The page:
But if you’re an out-of-the-box type of person who would be happy to visit four or five different countries / continents for a short time and/or an aviation enthusiast who would like to sample four or five different airline products en route to your destination, it doesn’t get much better than this award chart sweet spot. In fact, this is arguably better than ANA’s famed round-the-world chart.

To understand why this sweet spot is so exciting and why it has led to day after day of me spending literally hours upon hours imagining my possibilities for the #3Cards3Continents challenge, you have to understand the stopover policy, routing rules, and partnerships that make Air Canada special.

Add a stopover to a one-way award for 5,000 miles

The simplest piece of the puzzle is Aeroplan’s stopover policy: you can add a stopover to a one-way award for just 5,000 miles. That can be a great deal.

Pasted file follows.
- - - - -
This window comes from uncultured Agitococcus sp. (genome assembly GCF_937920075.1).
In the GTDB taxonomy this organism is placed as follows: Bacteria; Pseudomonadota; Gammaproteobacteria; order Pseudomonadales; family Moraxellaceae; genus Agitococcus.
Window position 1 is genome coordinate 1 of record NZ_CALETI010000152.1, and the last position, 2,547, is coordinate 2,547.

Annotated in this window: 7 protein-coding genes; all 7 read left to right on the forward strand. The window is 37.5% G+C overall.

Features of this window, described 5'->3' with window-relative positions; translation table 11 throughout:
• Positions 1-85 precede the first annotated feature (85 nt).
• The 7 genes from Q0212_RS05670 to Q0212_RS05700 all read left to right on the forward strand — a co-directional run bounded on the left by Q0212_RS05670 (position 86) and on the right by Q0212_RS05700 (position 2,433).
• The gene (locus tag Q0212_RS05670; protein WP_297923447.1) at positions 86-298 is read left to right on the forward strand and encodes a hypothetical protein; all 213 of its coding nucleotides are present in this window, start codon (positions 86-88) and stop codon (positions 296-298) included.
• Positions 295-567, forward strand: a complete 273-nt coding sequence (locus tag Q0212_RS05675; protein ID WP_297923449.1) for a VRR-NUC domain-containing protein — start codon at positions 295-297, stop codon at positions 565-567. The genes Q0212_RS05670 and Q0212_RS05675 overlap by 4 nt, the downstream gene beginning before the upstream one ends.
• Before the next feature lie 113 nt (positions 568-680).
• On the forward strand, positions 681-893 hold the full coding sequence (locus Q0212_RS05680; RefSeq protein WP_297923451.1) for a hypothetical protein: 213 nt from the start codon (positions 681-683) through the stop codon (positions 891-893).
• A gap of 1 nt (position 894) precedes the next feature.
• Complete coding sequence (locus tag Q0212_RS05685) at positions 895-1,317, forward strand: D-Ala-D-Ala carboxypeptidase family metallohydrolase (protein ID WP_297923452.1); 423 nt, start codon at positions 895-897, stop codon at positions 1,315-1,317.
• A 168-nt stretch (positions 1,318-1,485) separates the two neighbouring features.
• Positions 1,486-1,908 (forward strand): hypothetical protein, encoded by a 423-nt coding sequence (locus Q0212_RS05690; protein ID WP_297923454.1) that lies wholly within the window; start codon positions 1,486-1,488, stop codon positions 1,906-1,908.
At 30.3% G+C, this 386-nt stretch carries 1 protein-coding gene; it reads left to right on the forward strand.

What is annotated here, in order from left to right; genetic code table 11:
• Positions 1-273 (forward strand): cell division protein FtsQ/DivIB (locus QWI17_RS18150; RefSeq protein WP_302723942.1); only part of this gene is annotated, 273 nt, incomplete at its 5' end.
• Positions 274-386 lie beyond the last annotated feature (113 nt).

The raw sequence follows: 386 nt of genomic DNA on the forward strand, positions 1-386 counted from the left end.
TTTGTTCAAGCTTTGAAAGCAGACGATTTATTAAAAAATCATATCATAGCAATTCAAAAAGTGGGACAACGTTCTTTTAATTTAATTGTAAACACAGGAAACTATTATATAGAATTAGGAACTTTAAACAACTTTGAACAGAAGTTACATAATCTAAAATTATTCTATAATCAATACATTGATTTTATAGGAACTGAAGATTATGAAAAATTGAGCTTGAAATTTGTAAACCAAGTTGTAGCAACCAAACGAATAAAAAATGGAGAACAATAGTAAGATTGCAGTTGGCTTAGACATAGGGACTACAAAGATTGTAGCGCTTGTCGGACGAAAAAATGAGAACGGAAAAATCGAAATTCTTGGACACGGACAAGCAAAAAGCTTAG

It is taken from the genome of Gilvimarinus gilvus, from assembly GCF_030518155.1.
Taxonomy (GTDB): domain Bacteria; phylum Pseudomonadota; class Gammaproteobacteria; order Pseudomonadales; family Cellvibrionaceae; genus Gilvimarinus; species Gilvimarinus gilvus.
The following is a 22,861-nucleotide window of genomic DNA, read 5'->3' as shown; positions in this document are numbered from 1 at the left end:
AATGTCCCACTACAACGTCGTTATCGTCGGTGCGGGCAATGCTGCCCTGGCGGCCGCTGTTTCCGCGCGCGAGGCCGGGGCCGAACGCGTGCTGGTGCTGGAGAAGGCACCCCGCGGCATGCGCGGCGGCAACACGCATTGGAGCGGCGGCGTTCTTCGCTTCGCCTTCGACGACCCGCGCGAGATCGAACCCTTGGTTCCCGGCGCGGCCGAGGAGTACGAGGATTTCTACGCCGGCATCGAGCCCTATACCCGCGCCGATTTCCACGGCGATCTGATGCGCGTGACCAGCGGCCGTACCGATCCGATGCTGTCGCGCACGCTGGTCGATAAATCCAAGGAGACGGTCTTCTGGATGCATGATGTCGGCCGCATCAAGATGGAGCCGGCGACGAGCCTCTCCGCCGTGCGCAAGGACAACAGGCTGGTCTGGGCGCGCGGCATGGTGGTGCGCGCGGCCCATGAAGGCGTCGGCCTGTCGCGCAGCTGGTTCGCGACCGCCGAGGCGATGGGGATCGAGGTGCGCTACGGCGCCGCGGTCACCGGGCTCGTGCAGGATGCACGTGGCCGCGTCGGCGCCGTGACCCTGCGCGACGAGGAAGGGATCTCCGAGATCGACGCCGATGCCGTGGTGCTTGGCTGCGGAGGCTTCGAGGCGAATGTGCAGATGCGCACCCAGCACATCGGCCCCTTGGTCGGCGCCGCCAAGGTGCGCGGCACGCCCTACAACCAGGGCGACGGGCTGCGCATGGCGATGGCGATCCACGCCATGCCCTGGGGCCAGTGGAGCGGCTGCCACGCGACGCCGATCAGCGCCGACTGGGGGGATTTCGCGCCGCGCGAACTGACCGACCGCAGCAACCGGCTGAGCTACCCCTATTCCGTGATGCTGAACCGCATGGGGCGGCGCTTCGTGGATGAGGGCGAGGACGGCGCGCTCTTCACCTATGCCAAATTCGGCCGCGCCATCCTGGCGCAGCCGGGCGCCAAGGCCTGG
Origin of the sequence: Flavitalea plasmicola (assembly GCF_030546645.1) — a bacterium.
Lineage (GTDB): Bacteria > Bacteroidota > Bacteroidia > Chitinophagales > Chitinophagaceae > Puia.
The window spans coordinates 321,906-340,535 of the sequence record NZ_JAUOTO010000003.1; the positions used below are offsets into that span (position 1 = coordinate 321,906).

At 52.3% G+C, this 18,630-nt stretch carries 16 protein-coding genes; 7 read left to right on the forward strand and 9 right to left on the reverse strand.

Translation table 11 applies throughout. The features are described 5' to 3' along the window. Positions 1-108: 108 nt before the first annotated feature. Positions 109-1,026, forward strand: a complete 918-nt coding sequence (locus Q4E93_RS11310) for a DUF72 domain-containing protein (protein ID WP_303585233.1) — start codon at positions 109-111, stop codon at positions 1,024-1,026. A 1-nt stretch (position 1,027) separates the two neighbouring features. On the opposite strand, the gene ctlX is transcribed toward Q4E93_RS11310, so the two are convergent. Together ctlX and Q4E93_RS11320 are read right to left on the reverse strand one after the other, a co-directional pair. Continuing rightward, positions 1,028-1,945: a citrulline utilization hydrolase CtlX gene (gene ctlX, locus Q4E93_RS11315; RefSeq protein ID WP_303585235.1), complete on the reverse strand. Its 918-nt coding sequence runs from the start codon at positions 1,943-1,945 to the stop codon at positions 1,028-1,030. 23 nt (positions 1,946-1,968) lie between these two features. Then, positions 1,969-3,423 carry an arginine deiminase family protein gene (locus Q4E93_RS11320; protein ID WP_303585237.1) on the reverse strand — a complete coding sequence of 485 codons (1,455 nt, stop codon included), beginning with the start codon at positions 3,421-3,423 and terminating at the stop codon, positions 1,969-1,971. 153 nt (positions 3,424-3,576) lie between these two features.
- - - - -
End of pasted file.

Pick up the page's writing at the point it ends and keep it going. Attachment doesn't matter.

For instance, let’s say that you want to travel to Bangkok, Thailand, but you’d also like to stop in Europe for a little Christmas Market shopping before you hit the tropics of Thailand. Aeroplan will let you do that!

As an example, you could take this itinerary on December 4,2022 from New York (JFK) to Warsaw, Poland (WAW) on LOT Polish and then from Warsaw to Vienna on Austrian Airlines all in business class (ignore the award pricing below as it assumes separate trips – I’ll cover the real pricing in a moment, this is just meant to illustrate real-world availability):

a screenshot of a flight ticket

Then, after a few days in Vienna, you could continue on December 9th by flying from Vienna to Frankfurt on Austrian and then to Bahrain and onward to Bangkok on Middle Eastern carrier Gulf Air all in business class:

a screen shot of a ticket

The total distance of that itinerary would be 11,107 miles flown:

a screenshot of a map
Maps generated by the Great Circle Mapper – copyright © Karl L. Swartz.

Since the origin is in North America and the destination is in the Pacific zone and the total distance flown is just over 11,000 miles, you’ll pay 105,000 Aeroplan miles + 5,000 miles for the stopover — hitting two destinations on entirely different continents and ends of the cultural spectrum and 3 different airlines entirely in business class for just 110,000 total miles. Taxes & fees vary a bit depending on your stopover point but are just taxes & fees, no surcharges. That’s pretty cool!

But how far can we stretch that?